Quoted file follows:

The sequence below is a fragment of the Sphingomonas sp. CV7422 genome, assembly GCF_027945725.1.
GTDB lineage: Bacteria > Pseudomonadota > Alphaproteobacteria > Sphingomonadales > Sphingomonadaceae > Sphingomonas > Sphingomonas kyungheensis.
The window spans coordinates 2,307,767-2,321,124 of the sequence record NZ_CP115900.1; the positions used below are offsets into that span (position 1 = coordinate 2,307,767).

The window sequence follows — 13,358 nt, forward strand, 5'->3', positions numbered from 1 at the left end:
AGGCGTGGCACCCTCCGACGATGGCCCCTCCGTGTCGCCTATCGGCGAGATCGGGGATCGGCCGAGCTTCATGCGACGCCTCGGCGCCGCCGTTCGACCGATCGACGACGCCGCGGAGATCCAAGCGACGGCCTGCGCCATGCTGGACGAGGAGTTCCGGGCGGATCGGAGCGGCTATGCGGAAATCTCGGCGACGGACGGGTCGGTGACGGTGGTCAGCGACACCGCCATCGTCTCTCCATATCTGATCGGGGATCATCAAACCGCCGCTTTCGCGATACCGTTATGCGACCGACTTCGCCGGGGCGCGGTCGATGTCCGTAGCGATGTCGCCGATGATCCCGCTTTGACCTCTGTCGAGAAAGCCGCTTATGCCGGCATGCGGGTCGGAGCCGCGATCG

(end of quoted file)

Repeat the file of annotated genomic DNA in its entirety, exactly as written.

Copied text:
The sequence below is a fragment of the Sphingomonas sp. CV7422 genome, assembly GCF_027945725.1.
GTDB lineage: Bacteria > Pseudomonadota > Alphaproteobacteria > Sphingomonadales > Sphingomonadaceae > Sphingomonas > Sphingomonas kyungheensis.
The window spans coordinates 2,307,767-2,321,124 of the sequence record NZ_CP115900.1; the positions used below are offsets into that span (position 1 = coordinate 2,307,767).

The window sequence follows — 13,358 nt, forward strand, 5'->3', positions numbered from 1 at the left end:
AGGCGTGGCACCCTCCGACGATGGCCCCTCCGTGTCGCCTATCGGCGAGATCGGGGATCGGCCGAGCTTCATGCGACGCCTCGGCGCCGCCGTTCGACCGATCGACGACGCCGCGGAGATCCAAGCGACGGCCTGCGCCATGCTGGACGAGGAGTTCCGGGCGGATCGGAGCGGCTATGCGGAAATCTCGGCGACGGACGGGTCGGTGACGGTGGTCAGCGACACCGCCATCGTCTCTCCATATCTGATCGGGGATCATCAAACCGCCGCTTTCGCGATACCGTTATGCGACCGACTTCGCCGGGGCGCGGTCGATGTCCGTAGCGATGTCGCCGATGATCCCGCTTTGACCTCTGTCGAGAAAGCCGCTTATGCCGGCATGCGGGTCGGAGCCGCGATCG